So. I survived.
I know you weren't all that worried. After all, it's a circus not a firing squad. (Well, they did shoot a 70 lb. cannon ball out of a cannon 75mph at some supposed strong guy, who caught it in gloved hands ... but that's not the same as a firing squad, right?)
Thanks to my father, who happily agreed to go with us to the civic center and even waited in line to swap our complementary passes for actual tickets, I was able to resist the urge to throw myself under the wheels of the miniature cars the clowns were zooming around in to end my suffering. You know ... to get away from all the people. I realize it really wouldn't be a circus if you didn't have to wade through crowds of people -- starting with the animal rights activists who are happy to shove pamphlets of ailing elephants into your kids' hands, and ending with the pushing and shoving of herding ticket holders, trying to run you down with their SUV-sized baby strollers as they make for the doors -- but I wouldn't mind trying.
Like I said: A clown show.
It also doesn't help that the very first thing you see upon making your way past the box office is The Greatest Show on Earth's most abundant and glamourous trinket trap in the Tri-City area. Whirring, buzzing lights spinning flashers; stuffed horses, elephants and tigers, mug heads sporting multi-colored ice brains and $10 bags of cotton candy stuffed into ludacris hats. All for the bargain price of 8,000 times the cost of production.
"I want a toy, mama. Can I have a toy, please."
And so it begins.
She doesn't REALLY want a toy. She just wants something she can put her hands on. Something she isn't in possession of this very minute. Something she can leave alone, abandoned, minutes after she possesses it.
"Well, I'll tell you what. We are going to find our seats because the show is starting, and if you are well behaved through the show I will buy you a toy on our way out. How's that sound?"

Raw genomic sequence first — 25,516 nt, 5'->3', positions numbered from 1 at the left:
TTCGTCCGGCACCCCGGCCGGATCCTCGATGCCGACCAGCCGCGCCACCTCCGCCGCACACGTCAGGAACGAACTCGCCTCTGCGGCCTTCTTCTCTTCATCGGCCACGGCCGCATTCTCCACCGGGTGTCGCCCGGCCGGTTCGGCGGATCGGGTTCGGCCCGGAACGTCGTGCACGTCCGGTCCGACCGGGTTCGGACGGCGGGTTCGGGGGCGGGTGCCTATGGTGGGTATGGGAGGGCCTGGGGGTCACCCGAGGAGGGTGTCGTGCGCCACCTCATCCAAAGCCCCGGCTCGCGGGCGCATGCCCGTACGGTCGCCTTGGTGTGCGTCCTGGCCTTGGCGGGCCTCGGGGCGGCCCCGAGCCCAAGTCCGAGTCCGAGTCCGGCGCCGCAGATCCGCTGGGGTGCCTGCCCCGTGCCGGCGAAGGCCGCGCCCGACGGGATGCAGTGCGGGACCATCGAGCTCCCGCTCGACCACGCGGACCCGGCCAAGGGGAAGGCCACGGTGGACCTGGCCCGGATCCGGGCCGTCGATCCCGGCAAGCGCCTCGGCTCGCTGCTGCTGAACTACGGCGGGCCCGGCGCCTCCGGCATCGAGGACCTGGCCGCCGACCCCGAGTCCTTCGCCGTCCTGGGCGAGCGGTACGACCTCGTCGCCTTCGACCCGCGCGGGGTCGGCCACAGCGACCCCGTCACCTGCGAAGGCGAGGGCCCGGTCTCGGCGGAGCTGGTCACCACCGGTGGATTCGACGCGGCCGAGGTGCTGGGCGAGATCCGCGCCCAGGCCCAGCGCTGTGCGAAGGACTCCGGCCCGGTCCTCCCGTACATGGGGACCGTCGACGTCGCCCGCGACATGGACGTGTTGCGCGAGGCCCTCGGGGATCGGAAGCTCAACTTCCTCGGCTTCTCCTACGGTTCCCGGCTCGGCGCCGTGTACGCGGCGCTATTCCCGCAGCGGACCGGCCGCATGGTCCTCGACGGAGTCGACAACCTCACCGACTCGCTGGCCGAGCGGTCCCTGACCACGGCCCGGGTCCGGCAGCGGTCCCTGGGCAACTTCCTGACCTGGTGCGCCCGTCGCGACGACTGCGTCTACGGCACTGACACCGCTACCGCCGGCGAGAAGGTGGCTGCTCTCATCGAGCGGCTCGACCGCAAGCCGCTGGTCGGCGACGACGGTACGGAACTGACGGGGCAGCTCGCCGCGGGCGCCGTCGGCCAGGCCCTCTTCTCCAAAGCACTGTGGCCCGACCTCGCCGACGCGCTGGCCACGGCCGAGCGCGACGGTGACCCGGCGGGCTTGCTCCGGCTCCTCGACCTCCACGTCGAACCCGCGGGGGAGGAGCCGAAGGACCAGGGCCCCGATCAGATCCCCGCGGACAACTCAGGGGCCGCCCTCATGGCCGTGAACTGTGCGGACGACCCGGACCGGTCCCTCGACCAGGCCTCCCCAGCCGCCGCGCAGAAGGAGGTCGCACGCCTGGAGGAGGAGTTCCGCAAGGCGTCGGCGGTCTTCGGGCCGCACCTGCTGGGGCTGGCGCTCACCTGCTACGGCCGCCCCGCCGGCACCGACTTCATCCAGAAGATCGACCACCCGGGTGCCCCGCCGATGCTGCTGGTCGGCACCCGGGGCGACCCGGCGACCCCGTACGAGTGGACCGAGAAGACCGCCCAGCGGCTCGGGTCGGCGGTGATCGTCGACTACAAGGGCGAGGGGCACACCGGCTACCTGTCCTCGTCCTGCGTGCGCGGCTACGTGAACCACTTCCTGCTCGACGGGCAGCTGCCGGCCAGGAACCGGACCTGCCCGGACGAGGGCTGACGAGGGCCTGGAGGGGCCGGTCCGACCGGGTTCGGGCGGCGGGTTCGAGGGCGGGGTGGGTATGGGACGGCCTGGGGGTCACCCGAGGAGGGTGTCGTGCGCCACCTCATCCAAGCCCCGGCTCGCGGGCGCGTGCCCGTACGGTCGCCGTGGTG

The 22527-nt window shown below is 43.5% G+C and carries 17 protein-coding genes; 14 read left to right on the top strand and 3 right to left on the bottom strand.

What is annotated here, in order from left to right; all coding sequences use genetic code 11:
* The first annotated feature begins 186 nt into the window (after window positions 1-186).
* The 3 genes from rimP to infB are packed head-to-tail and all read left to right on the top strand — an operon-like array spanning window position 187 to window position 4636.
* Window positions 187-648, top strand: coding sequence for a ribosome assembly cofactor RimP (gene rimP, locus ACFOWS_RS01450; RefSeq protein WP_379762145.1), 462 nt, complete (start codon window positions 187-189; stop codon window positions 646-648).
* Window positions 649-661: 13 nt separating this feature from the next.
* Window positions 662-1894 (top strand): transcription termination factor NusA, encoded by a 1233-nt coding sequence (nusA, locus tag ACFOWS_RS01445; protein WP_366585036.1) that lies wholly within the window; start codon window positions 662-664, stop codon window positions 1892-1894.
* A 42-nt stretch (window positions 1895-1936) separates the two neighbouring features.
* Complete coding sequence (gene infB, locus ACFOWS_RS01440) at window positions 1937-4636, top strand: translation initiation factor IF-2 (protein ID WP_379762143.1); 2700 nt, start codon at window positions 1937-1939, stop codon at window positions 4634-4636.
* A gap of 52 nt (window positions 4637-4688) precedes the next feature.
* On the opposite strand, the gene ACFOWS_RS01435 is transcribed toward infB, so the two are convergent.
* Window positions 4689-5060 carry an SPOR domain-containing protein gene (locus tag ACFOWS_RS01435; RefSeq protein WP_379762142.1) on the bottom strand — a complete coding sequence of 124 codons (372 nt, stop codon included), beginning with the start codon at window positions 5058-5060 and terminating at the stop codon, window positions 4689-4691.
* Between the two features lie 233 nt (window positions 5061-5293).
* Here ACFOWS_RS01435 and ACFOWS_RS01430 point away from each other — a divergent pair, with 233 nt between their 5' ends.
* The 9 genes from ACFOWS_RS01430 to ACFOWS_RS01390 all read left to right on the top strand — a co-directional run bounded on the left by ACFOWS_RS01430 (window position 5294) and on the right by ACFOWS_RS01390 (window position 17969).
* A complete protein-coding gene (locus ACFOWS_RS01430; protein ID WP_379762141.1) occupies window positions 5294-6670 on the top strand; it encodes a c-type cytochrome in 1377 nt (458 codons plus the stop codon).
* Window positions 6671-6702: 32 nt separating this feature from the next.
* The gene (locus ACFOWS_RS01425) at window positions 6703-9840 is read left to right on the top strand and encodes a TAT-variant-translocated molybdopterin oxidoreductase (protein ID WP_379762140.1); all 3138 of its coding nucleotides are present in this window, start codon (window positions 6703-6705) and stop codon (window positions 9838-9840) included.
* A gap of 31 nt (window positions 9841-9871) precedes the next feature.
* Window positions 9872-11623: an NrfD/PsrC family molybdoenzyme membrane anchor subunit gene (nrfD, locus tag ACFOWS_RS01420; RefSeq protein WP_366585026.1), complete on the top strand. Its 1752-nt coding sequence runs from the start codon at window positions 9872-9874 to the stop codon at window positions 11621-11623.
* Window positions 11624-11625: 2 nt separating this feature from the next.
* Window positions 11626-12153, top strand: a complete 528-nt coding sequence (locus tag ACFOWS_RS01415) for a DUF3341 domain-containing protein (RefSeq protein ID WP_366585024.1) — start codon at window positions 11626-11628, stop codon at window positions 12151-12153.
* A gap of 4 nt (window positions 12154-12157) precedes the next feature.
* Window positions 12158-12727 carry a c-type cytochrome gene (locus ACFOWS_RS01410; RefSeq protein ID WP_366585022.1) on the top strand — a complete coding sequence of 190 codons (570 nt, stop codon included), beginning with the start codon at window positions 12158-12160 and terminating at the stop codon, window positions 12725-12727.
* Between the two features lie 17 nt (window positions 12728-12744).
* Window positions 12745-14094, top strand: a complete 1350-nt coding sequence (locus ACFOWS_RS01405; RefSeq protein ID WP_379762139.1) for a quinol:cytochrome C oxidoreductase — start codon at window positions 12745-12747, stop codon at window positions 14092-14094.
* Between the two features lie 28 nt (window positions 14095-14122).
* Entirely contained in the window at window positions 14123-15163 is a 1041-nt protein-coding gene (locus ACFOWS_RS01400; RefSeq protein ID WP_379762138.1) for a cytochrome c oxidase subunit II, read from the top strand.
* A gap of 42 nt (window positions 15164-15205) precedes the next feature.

"Ok," she says and eyes me skeptically as we pass sales booth after sales booth after sales booth trying to find section 111, Seats 7 through 9 of Row G.
As soon as we climbed up the cement steps and brushed through the velvet curtains she was silent. Agast at the lights darting from one side of the arena to the other. The noise and smell of popcorn overwhelmed her. She was silent as we climbed all the way down the right side of section 111 only to climb half-way back up the left side to our seats.
"Wow. This is a circus?"
Those and a few more choice questions (Is that a tiger? What's the woman doing up that high? How is he going to get down from there? HORSES!) were the only things to pass through her lips until the lights went up for an intermission ... and she remembered her passion for popcorn.
So as Papa entertained her by pointing out all the crazy antics of the incidental sideshow - trying to keep her eyes averted from the souvenir hawkers making their way up and down the aisles with their sticks festooned with all manner of high-priced kitsch - watching the sweepers and the cleaners and positioners get ready for the second act, I went to spend a hour's worth of pay at the conssessions stand on popcorn and bottled water.
By the time I got back the lights were down and the tumblers were tumbling; the tooters were tooting and the fumblers were fumbling. The elephants came out and sat on their chairs and the aerialists were swinging high up in the air. It wasn't the Bindlestiffs, it had too much glam, but it sure was exciting from anywhere I could stand.
I watched in silence for 45 minutes, alongside the girl who was similarly committed. Even the grandpa was rapt with amazement. It was quite a spectacle, much more than entertainment.
When the lights came up for the very last time, I had to admit I was glad that we came. And on our way out, we stopped by the stands and picked up a wizzing, light twisting scam.
Then back to the car, six far away blocks, carrying a sleepy tot who'd just seen a lot. Too exciting for a weekday maybe, but man what a sight a circus can be.